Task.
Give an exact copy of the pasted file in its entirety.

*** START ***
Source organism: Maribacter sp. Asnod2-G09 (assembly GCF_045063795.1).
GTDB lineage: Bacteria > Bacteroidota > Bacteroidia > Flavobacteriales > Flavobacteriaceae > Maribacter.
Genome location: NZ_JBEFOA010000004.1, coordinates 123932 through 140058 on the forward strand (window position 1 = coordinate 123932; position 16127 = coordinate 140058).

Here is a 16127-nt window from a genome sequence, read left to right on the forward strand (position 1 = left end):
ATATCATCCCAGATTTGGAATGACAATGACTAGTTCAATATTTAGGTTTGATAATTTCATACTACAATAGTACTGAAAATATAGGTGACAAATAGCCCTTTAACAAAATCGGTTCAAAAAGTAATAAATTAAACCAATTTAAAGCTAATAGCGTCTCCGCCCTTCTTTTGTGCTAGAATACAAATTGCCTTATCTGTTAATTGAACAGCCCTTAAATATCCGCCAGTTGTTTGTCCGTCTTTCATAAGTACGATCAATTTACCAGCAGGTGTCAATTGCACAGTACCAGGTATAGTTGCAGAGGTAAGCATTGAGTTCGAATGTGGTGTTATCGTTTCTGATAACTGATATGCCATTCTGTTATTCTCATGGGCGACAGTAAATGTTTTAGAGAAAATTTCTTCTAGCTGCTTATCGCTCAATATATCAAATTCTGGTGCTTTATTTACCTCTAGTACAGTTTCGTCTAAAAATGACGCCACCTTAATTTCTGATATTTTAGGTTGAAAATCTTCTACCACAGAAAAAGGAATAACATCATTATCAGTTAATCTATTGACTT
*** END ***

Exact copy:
Source organism: Maribacter sp. Asnod2-G09 (assembly GCF_045063795.1).
GTDB lineage: Bacteria > Bacteroidota > Bacteroidia > Flavobacteriales > Flavobacteriaceae > Maribacter.
Genome location: NZ_JBEFOA010000004.1, coordinates 123932 through 140058 on the forward strand (window position 1 = coordinate 123932; position 16127 = coordinate 140058).

Here is a 16127-nt window from a genome sequence, read left to right on the forward strand (position 1 = left end):
ATATCATCCCAGATTTGGAATGACAATGACTAGTTCAATATTTAGGTTTGATAATTTCATACTACAATAGTACTGAAAATATAGGTGACAAATAGCCCTTTAACAAAATCGGTTCAAAAAGTAATAAATTAAACCAATTTAAAGCTAATAGCGTCTCCGCCCTTCTTTTGTGCTAGAATACAAATTGCCTTATCTGTTAATTGAACAGCCCTTAAATATCCGCCAGTTGTTTGTCCGTCTTTCATAAGTACGATCAATTTACCAGCAGGTGTCAATTGCACAGTACCAGGTATAGTTGCAGAGGTAAGCATTGAGTTCGAATGTGGTGTTATCGTTTCTGATAACTGATATGCCATTCTGTTATTCTCATGGGCGACAGTAAATGTTTTAGAGAAAATTTCTTCTAGCTGCTTATCGCTCAATATATCAAATTCTGGTGCTTTATTTACCTCTAGTACAGTTTCGTCTAAAAATGACGCCACCTTAATTTCTGATATTTTAGGTTGAAAATCTTCTACCACAGAAAAAGGAATAACATCATTATCAGTTAATCTATTGACTT